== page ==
A View from Here: The Value of World Language at Manchester-Essex


As the May 23rd Manchester-Essex School Committee public hearing has come to an end, I continue to think back to the passionate support from high school students, teachers, and Manchester-Essex residents in favor of the FY24 MERSD Budget, which has many proposed ramifications which they all oppose in one way or another.

One of the main issues argued for was the continuation of the world language program, as many noted their experiences and benefits with the program.  In the proposed budget, the phased elimination of French, which includes imminent elimination in grades 7-9, drew a bulk of the concern, both with the Manchester-Essex public as well as myself.  

As a current Spanish student and junior at Manchester-Essex Regional High School, it initially doesn’t seem that I will be heavily impacted by the proposed cuts to the world language program.  I plan on taking AP Spanish Literature in my senior year, so I’d imagine that any French students who would have to convert to Spanish would be in an honors or CP class. However, the potential consequences could easily impact those in my family.  I have siblings in 10th and 7th Grade, who each are currently enrolled in a Spanish program, who, while they wouldn’t have to change their own classes, they could be placed into classes with students who were previously enrolled in French.  I could easily see the French students, at no fault of their own, either struggle to keep up with the curriculum or be generally uninterested in the course, as it simply wasn’t the one they originally intended.  Aside from having to learn new verbs and vocabulary, there are certainly students who love French culture, which has been revealed during previous classes. 

While I haven’t taken French myself, I’ve heard from various students and teachers that there has been many aspects of French culture, which was noted to be truly worldwide during the public hearing, and that it is spoken as the national or official language in 29 different countries worldwide.  The intercultural perspectives, which have become increasingly important in an ever more interconnected world, are truly crucial to maintain.  I’d sympathize with all of the current younger students as well as future students who would not have the autonomy to choose which secondary language they would like to pursue.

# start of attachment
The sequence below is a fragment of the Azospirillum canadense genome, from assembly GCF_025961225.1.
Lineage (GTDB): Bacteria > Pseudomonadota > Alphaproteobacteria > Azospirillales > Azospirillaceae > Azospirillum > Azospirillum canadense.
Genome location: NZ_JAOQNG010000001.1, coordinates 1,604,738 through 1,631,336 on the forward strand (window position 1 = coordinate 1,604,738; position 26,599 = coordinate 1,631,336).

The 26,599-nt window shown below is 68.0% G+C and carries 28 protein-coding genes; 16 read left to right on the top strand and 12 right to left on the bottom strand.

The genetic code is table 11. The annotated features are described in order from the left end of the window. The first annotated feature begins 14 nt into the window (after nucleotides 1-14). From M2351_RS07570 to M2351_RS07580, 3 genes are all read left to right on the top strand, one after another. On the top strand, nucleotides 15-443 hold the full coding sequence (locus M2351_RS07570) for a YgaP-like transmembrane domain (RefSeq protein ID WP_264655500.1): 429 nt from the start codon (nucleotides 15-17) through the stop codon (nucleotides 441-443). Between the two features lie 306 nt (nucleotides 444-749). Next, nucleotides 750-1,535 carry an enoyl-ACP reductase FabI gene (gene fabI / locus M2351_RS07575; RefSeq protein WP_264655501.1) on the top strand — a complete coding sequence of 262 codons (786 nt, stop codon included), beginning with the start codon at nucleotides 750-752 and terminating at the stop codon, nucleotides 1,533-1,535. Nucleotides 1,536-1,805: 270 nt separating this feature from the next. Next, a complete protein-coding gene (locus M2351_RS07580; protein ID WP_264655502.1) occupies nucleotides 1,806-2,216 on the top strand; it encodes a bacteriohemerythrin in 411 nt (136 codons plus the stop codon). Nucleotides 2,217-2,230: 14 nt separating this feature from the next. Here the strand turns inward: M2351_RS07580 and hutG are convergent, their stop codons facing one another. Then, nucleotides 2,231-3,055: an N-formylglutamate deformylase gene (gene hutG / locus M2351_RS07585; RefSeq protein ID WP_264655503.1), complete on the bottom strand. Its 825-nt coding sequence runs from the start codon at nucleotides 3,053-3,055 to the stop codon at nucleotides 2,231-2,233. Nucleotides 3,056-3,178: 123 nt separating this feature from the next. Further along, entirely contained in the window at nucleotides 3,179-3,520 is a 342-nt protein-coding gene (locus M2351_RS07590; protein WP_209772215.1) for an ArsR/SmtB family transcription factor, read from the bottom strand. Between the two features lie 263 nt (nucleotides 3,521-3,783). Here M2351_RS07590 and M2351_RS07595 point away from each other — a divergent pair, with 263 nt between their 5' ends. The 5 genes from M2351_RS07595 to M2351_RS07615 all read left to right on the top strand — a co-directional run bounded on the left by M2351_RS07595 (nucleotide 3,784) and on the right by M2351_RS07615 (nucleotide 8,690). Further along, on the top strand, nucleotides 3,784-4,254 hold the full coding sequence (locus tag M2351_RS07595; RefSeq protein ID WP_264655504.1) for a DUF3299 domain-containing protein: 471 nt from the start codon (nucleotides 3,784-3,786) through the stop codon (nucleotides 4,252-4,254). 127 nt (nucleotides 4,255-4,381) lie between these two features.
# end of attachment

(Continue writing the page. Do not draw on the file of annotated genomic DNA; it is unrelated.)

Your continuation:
Thanks to the already imposed French cutoff in elementary schools, there has been an increase in the popularity of Spanish in middle school, as students feel it is much more logical to continue with the language they have already been learning for the past number of years, unwilling to restart a new language.  Even the gap of progress between 6th grade Spanish and French classes wouldn’t be as large as the possible gap of progress as that of high school students who would be forced to enter Spanish classes after their new classmates have already been studying the language for years. 

The perspective of support is one that is commonly shared throughout the community at the school. Manchester-Essex High School Spanish teacher Mr. Bilsbury feels passionately that the world language department as a whole is crucial to continue.  He explained, “I feel cautiously optimistic that we will get support for the budget from the town of Essex,” hoping that Essex residents will understand the weight of their vote if the opportunity is presented to them following the School Committee decision of which proposed budget will be sent to the towns, as he feels Essex voters didn’t truly know what was at stake when they voted.  

Mr. Bilsbury, who has a son at the middle school, explained that he would be saddened if his son would not have the opportunity to choose between either Spanish or French throughout his time at the Manchester-Essex District. 

With the diversification of language options for Manchester-Essex students, the current curriculum has proven itself successful for students in either Spanish or French.  This has given students like myself the opportunity to select whichever course they find the truest interest and passion in, instead of being forced to switch their desired language or not having the opportunity to choose one at all.  The proposed budget cuts will diminish students’ learning and growth, all with a future of cultural understanding, increased career opportunities, and success in an ever more interconnected world ahead.

Paul Coughlin is a junior at MERSD who lives in Manchester, is working toward Eagle Scout, and is working on a Civic Action project about World Language for AP U.S. History.

essex, massachusetts, manchester, 1st millennium, manchester-essex regional high school, school committee, manchester-essex district, world language department, bilsbury, teacher, manchester-essex school committee